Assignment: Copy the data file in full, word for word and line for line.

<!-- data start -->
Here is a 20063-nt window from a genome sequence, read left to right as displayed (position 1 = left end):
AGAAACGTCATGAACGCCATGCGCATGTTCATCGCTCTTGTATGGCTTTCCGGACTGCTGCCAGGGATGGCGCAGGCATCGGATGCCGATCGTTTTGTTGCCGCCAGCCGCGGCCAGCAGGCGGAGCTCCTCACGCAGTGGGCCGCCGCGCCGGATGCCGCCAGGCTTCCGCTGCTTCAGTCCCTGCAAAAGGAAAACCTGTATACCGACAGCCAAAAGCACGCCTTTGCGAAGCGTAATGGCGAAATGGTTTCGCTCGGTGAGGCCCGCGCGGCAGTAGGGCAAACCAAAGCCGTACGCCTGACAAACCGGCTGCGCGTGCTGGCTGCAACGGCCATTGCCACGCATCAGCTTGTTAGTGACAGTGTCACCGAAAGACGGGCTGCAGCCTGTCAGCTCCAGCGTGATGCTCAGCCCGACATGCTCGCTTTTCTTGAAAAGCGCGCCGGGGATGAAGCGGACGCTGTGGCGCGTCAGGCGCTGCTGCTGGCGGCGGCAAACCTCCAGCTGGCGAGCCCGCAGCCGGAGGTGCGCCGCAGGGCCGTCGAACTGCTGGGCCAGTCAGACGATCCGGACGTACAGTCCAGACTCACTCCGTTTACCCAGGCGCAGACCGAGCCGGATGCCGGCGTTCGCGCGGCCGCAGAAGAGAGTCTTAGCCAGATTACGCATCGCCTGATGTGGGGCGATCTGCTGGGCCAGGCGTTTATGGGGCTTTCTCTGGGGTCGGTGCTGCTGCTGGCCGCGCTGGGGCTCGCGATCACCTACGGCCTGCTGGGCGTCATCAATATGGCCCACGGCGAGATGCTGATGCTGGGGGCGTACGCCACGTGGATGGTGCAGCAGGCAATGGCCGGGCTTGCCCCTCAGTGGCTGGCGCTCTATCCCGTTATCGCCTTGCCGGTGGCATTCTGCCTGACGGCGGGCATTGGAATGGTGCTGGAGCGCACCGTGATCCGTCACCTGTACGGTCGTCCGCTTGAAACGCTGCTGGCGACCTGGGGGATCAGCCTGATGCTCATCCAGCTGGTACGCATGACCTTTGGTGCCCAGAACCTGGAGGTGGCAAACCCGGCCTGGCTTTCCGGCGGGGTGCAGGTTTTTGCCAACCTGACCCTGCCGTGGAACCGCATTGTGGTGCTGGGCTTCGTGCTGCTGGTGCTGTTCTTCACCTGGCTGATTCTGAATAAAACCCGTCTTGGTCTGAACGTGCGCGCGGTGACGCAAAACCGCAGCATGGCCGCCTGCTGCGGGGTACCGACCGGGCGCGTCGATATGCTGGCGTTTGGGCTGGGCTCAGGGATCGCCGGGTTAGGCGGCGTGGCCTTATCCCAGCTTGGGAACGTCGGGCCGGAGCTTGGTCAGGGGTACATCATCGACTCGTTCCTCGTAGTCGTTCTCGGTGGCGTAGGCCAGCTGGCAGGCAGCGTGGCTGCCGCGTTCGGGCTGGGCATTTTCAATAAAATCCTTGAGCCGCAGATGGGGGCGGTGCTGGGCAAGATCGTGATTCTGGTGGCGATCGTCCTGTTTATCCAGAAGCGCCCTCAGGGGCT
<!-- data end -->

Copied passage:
Here is a 20063-nt window from a genome sequence, read left to right as displayed (position 1 = left end):
AGAAACGTCATGAACGCCATGCGCATGTTCATCGCTCTTGTATGGCTTTCCGGACTGCTGCCAGGGATGGCGCAGGCATCGGATGCCGATCGTTTTGTTGCCGCCAGCCGCGGCCAGCAGGCGGAGCTCCTCACGCAGTGGGCCGCCGCGCCGGATGCCGCCAGGCTTCCGCTGCTTCAGTCCCTGCAAAAGGAAAACCTGTATACCGACAGCCAAAAGCACGCCTTTGCGAAGCGTAATGGCGAAATGGTTTCGCTCGGTGAGGCCCGCGCGGCAGTAGGGCAAACCAAAGCCGTACGCCTGACAAACCGGCTGCGCGTGCTGGCTGCAACGGCCATTGCCACGCATCAGCTTGTTAGTGACAGTGTCACCGAAAGACGGGCTGCAGCCTGTCAGCTCCAGCGTGATGCTCAGCCCGACATGCTCGCTTTTCTTGAAAAGCGCGCCGGGGATGAAGCGGACGCTGTGGCGCGTCAGGCGCTGCTGCTGGCGGCGGCAAACCTCCAGCTGGCGAGCCCGCAGCCGGAGGTGCGCCGCAGGGCCGTCGAACTGCTGGGCCAGTCAGACGATCCGGACGTACAGTCCAGACTCACTCCGTTTACCCAGGCGCAGACCGAGCCGGATGCCGGCGTTCGCGCGGCCGCAGAAGAGAGTCTTAGCCAGATTACGCATCGCCTGATGTGGGGCGATCTGCTGGGCCAGGCGTTTATGGGGCTTTCTCTGGGGTCGGTGCTGCTGCTGGCCGCGCTGGGGCTCGCGATCACCTACGGCCTGCTGGGCGTCATCAATATGGCCCACGGCGAGATGCTGATGCTGGGGGCGTACGCCACGTGGATGGTGCAGCAGGCAATGGCCGGGCTTGCCCCTCAGTGGCTGGCGCTCTATCCCGTTATCGCCTTGCCGGTGGCATTCTGCCTGACGGCGGGCATTGGAATGGTGCTGGAGCGCACCGTGATCCGTCACCTGTACGGTCGTCCGCTTGAAACGCTGCTGGCGACCTGGGGGATCAGCCTGATGCTCATCCAGCTGGTACGCATGACCTTTGGTGCCCAGAACCTGGAGGTGGCAAACCCGGCCTGGCTTTCCGGCGGGGTGCAGGTTTTTGCCAACCTGACCCTGCCGTGGAACCGCATTGTGGTGCTGGGCTTCGTGCTGCTGGTGCTGTTCTTCACCTGGCTGATTCTGAATAAAACCCGTCTTGGTCTGAACGTGCGCGCGGTGACGCAAAACCGCAGCATGGCCGCCTGCTGCGGGGTACCGACCGGGCGCGTCGATATGCTGGCGTTTGGGCTGGGCTCAGGGATCGCCGGGTTAGGCGGCGTGGCCTTATCCCAGCTTGGGAACGTCGGGCCGGAGCTTGGTCAGGGGTACATCATCGACTCGTTCCTCGTAGTCGTTCTCGGTGGCGTAGGCCAGCTGGCAGGCAGCGTGGCTGCCGCGTTCGGGCTGGGCATTTTCAATAAAATCCTTGAGCCGCAGATGGGGGCGGTGCTGGGCAAGATCGTGATTCTGGTGGCGATCGTCCTGTTTATCCAGAAGCGCCCTCAGGGGCT